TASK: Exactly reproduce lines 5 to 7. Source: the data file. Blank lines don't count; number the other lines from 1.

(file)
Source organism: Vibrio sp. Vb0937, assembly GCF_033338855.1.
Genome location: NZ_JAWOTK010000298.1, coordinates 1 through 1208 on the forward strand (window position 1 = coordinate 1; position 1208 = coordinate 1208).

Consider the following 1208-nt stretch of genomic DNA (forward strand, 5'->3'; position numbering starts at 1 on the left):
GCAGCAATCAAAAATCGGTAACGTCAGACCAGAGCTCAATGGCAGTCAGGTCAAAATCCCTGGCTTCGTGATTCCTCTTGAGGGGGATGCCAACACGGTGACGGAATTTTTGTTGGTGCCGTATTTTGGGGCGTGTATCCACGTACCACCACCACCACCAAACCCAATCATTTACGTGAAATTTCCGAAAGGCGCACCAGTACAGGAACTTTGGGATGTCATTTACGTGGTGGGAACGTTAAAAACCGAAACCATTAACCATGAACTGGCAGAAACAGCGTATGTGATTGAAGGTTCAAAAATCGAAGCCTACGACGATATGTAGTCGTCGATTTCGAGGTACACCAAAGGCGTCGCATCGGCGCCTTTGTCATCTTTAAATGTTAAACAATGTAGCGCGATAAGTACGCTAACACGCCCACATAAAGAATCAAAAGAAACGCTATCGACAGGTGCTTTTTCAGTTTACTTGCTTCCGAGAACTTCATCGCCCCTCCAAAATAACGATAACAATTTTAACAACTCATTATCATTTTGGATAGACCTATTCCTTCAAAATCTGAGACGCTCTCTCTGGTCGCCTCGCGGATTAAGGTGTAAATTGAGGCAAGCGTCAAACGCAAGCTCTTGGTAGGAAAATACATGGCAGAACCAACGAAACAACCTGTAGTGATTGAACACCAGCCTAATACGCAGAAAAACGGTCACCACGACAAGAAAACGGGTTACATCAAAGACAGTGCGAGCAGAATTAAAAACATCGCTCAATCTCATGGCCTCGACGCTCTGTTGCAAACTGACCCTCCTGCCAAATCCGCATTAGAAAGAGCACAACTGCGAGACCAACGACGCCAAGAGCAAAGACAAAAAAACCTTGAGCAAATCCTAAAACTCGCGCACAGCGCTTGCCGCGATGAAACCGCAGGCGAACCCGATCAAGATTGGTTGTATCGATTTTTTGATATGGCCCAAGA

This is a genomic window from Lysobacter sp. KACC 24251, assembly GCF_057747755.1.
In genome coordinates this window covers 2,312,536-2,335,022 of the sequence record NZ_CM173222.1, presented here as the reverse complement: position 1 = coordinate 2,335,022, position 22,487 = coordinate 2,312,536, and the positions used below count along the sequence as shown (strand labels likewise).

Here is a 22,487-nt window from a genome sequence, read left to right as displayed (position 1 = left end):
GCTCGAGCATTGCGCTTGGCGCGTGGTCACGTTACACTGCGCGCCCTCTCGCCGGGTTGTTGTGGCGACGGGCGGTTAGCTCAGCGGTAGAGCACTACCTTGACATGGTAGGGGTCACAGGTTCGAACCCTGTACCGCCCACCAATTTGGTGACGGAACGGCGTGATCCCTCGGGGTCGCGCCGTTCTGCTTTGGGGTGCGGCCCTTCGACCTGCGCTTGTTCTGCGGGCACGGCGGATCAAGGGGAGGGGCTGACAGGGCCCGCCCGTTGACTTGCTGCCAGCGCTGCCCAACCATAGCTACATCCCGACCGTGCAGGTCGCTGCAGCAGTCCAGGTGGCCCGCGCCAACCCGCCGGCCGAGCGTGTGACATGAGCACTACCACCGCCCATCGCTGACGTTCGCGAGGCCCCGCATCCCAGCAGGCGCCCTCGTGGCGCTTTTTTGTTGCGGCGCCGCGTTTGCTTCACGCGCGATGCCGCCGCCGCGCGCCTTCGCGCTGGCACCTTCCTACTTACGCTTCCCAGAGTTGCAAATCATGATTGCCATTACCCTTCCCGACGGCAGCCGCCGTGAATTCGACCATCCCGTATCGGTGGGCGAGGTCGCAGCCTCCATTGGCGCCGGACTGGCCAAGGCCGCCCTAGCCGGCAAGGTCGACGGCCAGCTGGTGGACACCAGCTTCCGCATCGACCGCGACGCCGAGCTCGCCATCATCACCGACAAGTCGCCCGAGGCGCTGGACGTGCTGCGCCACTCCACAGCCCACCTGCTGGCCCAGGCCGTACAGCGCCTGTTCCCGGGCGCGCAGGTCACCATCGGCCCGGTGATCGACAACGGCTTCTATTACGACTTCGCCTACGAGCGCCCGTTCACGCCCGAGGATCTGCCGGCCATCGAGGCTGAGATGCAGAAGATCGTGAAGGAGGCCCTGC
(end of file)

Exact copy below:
This is a genomic window from Lysobacter sp. KACC 24251, assembly GCF_057747755.1.
In genome coordinates this window covers 2,312,536-2,335,022 of the sequence record NZ_CM173222.1, presented here as the reverse complement: position 1 = coordinate 2,335,022, position 22,487 = coordinate 2,312,536, and the positions used below count along the sequence as shown (strand labels likewise).

Here is a 22,487-nt window from a genome sequence, read left to right as displayed (position 1 = left end):